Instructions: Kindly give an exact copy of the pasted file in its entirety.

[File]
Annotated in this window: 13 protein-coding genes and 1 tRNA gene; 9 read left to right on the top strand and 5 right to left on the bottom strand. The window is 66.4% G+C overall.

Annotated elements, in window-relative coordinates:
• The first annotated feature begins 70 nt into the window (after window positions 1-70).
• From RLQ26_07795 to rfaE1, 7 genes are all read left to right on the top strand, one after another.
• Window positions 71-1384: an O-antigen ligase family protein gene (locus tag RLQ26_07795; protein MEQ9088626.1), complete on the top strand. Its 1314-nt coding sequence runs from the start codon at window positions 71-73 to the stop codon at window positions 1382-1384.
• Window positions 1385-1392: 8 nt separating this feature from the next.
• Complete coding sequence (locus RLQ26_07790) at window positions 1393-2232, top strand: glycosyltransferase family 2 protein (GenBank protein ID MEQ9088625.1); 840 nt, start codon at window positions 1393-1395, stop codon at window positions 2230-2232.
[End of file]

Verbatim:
Annotated in this window: 13 protein-coding genes and 1 tRNA gene; 9 read left to right on the top strand and 5 right to left on the bottom strand. The window is 66.4% G+C overall.

Annotated elements, in window-relative coordinates:
• The first annotated feature begins 70 nt into the window (after window positions 1-70).
• From RLQ26_07795 to rfaE1, 7 genes are all read left to right on the top strand, one after another.
• Window positions 71-1384: an O-antigen ligase family protein gene (locus tag RLQ26_07795; protein MEQ9088626.1), complete on the top strand. Its 1314-nt coding sequence runs from the start codon at window positions 71-73 to the stop codon at window positions 1382-1384.
• Window positions 1385-1392: 8 nt separating this feature from the next.
• Complete coding sequence (locus RLQ26_07790) at window positions 1393-2232, top strand: glycosyltransferase family 2 protein (GenBank protein ID MEQ9088625.1); 840 nt, start codon at window positions 1393-1395, stop codon at window positions 2230-2232.